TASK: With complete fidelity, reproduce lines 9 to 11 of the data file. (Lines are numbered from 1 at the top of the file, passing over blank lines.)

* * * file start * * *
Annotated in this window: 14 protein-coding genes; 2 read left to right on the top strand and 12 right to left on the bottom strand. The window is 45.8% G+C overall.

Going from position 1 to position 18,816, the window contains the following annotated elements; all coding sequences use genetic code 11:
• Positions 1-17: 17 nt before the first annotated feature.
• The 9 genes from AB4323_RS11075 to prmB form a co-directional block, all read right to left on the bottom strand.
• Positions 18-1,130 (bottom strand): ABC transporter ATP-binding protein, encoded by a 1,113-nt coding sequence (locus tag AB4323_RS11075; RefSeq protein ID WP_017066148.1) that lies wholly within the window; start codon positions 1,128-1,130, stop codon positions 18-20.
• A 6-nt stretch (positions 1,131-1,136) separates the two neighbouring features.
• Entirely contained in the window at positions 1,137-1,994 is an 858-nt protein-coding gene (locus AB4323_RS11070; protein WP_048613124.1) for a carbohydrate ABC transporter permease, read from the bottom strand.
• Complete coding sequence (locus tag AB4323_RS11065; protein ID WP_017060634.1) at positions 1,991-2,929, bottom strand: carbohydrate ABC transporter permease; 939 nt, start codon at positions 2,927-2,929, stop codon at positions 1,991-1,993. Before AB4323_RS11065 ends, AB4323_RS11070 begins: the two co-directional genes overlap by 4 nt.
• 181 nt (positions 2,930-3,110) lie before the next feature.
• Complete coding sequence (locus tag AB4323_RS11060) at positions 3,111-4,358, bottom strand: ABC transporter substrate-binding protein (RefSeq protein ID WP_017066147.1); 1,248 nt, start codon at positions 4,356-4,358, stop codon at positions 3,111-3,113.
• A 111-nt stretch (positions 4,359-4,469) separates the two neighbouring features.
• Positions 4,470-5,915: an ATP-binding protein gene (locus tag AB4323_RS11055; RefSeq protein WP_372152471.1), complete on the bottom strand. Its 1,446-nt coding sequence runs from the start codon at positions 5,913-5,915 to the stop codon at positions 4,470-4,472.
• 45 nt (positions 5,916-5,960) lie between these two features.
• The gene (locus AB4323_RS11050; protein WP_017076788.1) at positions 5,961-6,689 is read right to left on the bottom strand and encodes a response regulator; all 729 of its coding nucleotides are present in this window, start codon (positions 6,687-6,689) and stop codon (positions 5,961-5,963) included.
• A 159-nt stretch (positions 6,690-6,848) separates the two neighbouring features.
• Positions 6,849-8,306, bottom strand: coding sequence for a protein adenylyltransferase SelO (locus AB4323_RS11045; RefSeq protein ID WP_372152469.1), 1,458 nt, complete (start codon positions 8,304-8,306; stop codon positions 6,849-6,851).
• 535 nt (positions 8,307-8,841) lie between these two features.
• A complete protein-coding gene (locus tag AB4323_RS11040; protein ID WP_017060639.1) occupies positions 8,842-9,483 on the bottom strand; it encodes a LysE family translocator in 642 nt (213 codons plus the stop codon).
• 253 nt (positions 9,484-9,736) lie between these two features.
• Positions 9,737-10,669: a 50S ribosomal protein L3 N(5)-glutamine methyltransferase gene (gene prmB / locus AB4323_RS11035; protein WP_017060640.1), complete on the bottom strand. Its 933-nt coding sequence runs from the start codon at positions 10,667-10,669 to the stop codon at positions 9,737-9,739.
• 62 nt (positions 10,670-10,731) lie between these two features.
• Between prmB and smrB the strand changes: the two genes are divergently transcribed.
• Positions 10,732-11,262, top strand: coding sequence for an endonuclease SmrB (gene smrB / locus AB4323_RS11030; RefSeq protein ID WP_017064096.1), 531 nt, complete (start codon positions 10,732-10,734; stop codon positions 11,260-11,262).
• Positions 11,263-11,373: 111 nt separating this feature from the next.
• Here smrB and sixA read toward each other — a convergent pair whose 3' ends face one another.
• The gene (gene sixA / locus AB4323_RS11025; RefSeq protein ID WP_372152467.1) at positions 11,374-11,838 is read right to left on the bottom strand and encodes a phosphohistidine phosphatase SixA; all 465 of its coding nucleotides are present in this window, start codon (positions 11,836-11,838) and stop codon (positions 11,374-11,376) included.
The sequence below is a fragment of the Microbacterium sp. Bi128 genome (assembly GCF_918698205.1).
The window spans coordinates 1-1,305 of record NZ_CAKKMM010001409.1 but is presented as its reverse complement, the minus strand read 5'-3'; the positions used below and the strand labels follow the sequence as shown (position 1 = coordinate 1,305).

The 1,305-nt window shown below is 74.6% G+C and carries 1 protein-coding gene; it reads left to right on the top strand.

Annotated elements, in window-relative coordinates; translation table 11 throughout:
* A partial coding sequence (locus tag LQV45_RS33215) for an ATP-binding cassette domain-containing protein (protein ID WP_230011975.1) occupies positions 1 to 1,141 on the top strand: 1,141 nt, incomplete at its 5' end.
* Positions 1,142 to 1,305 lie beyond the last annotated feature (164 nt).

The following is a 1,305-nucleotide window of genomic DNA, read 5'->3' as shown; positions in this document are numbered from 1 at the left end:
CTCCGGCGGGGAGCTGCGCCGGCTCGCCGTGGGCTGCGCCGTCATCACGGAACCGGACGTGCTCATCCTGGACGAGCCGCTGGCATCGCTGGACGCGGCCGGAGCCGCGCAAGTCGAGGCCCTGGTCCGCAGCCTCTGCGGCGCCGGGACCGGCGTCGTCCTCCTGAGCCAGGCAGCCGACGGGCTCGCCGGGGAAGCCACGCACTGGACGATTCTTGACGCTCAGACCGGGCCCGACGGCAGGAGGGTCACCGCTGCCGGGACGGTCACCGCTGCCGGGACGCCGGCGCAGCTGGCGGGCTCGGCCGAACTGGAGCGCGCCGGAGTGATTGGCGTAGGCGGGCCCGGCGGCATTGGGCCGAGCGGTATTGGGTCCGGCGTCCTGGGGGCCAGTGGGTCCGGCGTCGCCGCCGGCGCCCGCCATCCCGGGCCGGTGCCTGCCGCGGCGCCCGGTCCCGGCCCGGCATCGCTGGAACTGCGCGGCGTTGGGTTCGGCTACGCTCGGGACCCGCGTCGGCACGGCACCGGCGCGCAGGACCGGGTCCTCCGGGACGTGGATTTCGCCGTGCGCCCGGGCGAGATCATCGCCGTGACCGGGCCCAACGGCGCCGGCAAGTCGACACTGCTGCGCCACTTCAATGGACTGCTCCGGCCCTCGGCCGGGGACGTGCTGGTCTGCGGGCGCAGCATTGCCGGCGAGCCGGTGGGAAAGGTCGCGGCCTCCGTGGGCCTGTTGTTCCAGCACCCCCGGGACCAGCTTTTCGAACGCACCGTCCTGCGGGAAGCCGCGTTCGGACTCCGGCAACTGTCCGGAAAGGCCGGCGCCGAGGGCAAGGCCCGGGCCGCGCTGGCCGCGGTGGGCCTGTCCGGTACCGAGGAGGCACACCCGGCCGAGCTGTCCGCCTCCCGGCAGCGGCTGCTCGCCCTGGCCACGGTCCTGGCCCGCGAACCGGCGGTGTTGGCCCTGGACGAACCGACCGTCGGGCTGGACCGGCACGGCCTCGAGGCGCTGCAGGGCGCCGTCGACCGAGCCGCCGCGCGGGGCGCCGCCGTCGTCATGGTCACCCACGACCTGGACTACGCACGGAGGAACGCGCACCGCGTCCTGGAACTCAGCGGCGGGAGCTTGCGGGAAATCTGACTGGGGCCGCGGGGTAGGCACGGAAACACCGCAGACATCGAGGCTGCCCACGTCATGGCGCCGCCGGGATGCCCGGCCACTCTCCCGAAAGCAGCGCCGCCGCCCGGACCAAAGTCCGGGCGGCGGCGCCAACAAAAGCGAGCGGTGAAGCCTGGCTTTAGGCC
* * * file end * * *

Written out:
• 181 nt (positions 2,930-3,110) lie before the next feature.
• Complete coding sequence (locus tag AB4323_RS11060) at positions 3,111-4,358, bottom strand: ABC transporter substrate-binding protein (RefSeq protein ID WP_017066147.1); 1,248 nt, start codon at positions 4,356-4,358, stop codon at positions 3,111-3,113.
• A 111-nt stretch (positions 4,359-4,469) separates the two neighbouring features.